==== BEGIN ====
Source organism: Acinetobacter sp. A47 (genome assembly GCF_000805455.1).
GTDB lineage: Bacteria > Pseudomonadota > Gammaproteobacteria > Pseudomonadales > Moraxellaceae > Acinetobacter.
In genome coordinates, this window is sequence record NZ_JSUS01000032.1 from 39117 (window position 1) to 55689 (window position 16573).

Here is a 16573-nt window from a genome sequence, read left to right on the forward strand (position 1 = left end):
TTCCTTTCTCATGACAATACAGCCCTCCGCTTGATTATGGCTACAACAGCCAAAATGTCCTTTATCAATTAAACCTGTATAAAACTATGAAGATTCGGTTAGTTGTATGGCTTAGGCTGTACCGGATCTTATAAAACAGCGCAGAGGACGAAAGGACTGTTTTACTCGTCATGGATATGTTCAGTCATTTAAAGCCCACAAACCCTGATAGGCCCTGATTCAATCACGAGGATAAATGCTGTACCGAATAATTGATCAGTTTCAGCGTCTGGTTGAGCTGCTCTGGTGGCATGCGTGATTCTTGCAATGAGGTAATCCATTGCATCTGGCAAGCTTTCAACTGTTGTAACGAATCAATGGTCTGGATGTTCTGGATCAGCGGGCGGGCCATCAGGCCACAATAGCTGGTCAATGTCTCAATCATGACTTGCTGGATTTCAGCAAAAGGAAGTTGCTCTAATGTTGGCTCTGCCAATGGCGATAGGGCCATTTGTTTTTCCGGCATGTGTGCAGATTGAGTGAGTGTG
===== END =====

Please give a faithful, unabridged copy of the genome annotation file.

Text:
Source organism: Acinetobacter sp. A47 (genome assembly GCF_000805455.1).
GTDB lineage: Bacteria > Pseudomonadota > Gammaproteobacteria > Pseudomonadales > Moraxellaceae > Acinetobacter.
In genome coordinates, this window is sequence record NZ_JSUS01000032.1 from 39117 (window position 1) to 55689 (window position 16573).

Here is a 16573-nt window from a genome sequence, read left to right on the forward strand (position 1 = left end):
TTCCTTTCTCATGACAATACAGCCCTCCGCTTGATTATGGCTACAACAGCCAAAATGTCCTTTATCAATTAAACCTGTATAAAACTATGAAGATTCGGTTAGTTGTATGGCTTAGGCTGTACCGGATCTTATAAAACAGCGCAGAGGACGAAAGGACTGTTTTACTCGTCATGGATATGTTCAGTCATTTAAAGCCCACAAACCCTGATAGGCCCTGATTCAATCACGAGGATAAATGCTGTACCGAATAATTGATCAGTTTCAGCGTCTGGTTGAGCTGCTCTGGTGGCATGCGTGATTCTTGCAATGAGGTAATCCATTGCATCTGGCAAGCTTTCAACTGTTGTAACGAATCAATGGTCTGGATGTTCTGGATCAGCGGGCGGGCCATCAGGCCACAATAGCTGGTCAATGTCTCAATCATGACTTGCTGGATTTCAGCAAAAGGAAGTTGCTCTAATGTTGGCTCTGCCAATGGCGATAGGGCCATTTGTTTTTCCGGCATGTGTGCAGATTGAGTGAGTGTG